Reading the Tea Leaves: All About Conference

by Brien Jackson

Given the dust-up over renewed talk about “triggering” the public option, particularly in the Senate, Ezra Klein writes:

It’s always hard to evaluate these leaks. On the one hand, this could mean that the White House supports the public option trigger. On the other, the leak could be an effort to whip up liberals and strengthen Harry Reid’s hand when he says that he needs a viable public option to bring the bill to the floor. Or maybe this is just the White House following through on a promise to Olympia Snowe. Or maybe this is the White House stepping in to play the bad guy on the public option to keep Snowe’s vote. Or maybe it’s an effort to shift the goalposts a bit to the right so a state-based opt-in plan seems like a victory to liberals.

Personally, I think there’s a really simple answer to this; Democrats really want Olympia Snowe to vote for cloture on the Senate bill. Why that is may have a few explanations, but my own guess is that they’re looking for her support because that gives them more leverage over Democrats like Mary Landrieu and Ben Nelson, who will have quite a difficult time explaining to the rest of the Democratic caucus, to say nothing of the larger Democratic Party, why they couldn’t support cloture on a bill that Olympia Snowe, and possibly a couple of other Republicans, voted for as well. This goes back to what I’ve felt all along concerning negotiations over healthcare reform; it’s all about the conference committee.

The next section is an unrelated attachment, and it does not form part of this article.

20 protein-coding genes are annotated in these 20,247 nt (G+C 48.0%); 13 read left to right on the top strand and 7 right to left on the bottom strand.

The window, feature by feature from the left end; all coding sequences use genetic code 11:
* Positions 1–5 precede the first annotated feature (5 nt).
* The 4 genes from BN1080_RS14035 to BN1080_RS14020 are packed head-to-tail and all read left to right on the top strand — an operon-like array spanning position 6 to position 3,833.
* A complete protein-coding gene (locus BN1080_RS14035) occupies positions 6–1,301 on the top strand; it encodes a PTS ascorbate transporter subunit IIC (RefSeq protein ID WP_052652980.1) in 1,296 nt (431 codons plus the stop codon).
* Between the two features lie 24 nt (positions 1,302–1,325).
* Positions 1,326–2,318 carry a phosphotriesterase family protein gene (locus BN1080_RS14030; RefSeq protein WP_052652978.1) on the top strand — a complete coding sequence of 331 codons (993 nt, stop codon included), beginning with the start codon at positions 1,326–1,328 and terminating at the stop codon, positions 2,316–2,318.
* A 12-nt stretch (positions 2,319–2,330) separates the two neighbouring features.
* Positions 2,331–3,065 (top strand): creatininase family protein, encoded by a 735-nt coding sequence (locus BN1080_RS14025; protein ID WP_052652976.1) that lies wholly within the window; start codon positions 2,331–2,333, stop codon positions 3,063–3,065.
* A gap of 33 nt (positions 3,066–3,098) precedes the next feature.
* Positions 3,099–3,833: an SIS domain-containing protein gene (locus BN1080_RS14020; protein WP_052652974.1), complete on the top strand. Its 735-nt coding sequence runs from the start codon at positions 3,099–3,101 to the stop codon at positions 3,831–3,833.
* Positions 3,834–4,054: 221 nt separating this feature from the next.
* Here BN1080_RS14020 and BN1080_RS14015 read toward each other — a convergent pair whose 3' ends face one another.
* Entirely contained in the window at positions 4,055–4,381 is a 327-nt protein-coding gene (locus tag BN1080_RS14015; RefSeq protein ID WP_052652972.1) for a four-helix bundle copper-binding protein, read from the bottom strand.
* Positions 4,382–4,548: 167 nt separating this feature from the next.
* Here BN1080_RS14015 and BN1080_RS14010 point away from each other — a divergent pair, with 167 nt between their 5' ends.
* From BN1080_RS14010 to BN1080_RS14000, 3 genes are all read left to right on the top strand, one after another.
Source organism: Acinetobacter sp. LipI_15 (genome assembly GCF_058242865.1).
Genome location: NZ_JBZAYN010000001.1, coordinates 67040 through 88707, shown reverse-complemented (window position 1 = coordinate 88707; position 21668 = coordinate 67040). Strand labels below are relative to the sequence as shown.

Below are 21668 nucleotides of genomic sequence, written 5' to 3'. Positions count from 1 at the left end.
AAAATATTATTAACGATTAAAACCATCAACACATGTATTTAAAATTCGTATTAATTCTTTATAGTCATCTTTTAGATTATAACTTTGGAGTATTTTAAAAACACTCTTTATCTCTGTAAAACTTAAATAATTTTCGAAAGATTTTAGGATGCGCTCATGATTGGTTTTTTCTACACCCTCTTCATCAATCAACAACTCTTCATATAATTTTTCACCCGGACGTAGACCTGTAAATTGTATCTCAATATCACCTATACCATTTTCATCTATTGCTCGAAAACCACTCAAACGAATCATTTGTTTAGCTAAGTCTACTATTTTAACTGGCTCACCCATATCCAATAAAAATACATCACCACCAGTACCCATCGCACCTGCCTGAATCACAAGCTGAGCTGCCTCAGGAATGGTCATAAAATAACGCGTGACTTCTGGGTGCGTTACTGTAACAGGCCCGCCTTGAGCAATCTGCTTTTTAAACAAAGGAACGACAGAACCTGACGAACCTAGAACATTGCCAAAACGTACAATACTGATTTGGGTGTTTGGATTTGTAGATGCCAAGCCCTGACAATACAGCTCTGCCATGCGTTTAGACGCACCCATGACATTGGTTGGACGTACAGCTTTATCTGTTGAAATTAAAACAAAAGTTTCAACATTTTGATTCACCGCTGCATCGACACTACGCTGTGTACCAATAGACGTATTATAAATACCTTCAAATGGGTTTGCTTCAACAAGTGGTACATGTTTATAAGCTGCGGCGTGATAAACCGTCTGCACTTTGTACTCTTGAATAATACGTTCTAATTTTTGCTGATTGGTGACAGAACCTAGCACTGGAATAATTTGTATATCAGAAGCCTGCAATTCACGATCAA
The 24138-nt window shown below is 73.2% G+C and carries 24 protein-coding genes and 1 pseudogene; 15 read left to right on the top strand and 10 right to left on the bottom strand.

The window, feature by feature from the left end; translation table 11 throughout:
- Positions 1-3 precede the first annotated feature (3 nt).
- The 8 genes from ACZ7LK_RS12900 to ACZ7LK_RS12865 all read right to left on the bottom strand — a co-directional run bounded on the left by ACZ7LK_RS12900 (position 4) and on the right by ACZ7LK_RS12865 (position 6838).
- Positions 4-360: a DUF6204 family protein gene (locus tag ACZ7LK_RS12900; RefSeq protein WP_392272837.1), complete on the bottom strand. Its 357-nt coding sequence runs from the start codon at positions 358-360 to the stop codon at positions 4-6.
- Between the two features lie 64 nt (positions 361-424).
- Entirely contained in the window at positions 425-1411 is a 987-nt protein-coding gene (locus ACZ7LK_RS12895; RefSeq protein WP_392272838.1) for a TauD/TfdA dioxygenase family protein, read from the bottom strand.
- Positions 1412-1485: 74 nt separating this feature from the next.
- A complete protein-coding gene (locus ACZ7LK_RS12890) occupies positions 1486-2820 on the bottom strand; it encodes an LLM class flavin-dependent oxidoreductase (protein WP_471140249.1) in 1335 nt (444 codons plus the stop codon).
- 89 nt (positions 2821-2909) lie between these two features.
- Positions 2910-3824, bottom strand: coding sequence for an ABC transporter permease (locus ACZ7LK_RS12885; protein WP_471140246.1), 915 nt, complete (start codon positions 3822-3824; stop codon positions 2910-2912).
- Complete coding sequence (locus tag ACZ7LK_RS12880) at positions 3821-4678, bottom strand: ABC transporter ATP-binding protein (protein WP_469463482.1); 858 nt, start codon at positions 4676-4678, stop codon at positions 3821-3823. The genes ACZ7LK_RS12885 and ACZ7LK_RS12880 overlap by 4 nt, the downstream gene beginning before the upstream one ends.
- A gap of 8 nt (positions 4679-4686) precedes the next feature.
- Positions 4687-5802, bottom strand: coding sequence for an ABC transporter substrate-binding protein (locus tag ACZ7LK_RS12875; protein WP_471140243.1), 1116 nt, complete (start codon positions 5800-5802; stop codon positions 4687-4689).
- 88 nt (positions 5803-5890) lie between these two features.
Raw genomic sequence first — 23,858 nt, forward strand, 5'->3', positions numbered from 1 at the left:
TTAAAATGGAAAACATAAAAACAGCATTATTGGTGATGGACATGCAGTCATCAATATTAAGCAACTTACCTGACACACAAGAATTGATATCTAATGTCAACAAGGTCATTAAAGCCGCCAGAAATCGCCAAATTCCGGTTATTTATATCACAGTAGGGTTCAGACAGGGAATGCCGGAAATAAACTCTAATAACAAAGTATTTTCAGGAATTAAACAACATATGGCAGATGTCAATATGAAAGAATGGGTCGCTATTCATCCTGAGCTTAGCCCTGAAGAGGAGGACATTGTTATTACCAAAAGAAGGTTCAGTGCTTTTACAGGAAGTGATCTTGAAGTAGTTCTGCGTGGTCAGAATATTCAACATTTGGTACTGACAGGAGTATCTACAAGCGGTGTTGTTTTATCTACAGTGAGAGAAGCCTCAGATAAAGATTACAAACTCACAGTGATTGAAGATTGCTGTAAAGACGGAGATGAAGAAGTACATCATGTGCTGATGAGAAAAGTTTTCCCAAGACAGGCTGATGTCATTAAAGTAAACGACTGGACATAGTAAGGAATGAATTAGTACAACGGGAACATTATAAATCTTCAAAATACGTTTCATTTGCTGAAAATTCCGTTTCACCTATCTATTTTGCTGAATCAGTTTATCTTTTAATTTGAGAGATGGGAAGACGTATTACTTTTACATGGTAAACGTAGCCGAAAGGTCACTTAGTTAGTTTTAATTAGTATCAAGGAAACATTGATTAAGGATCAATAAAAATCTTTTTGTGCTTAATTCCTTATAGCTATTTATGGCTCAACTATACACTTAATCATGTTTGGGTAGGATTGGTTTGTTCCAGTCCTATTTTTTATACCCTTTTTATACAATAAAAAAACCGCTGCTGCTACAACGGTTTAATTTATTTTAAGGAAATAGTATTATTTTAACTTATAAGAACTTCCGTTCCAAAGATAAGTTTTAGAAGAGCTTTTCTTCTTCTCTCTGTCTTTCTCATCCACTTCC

To wit, if the Senate passes a “trigger option,” and the House passes something else, then the final product can come back with something else, whether it’s a robust public plan or a compromise more palatable to progressives. But the key distinction here is a fine one, but one of pretty high importance, what comes out of conference will be the final bill. That’s huge. We’re not talking about a budget, or a tax bill, or even something that’s important to a key constituency like EFCA. Healthcare reform has literally been the single biggest item on the Democratic Party’s domestic agenda for over half a century now. If a bill can get out of conference and to a final bill in this Congress, with these majorities for the Democrats, there’s no way any Senator can vote against cloture and remain relevant in the Democratic caucus or in broader Democratic politics. They’ll be persona non grata for the foreseeable future, whether they stay in the Senate or not. The wild card, of course, is Lieberman, who doesn’t have much of a future anyway, but while I don’t have a high opinion of him at all, I very much doubt Lieberman wants to go down in history as the guy who killed this effort.

So at this point, I’m pretty much back to finding the Senate irrelevant, other than kicking something to conference. That’s where the important work is going to be done. For now, Reid’s job is to get us there, at pretty much any cost.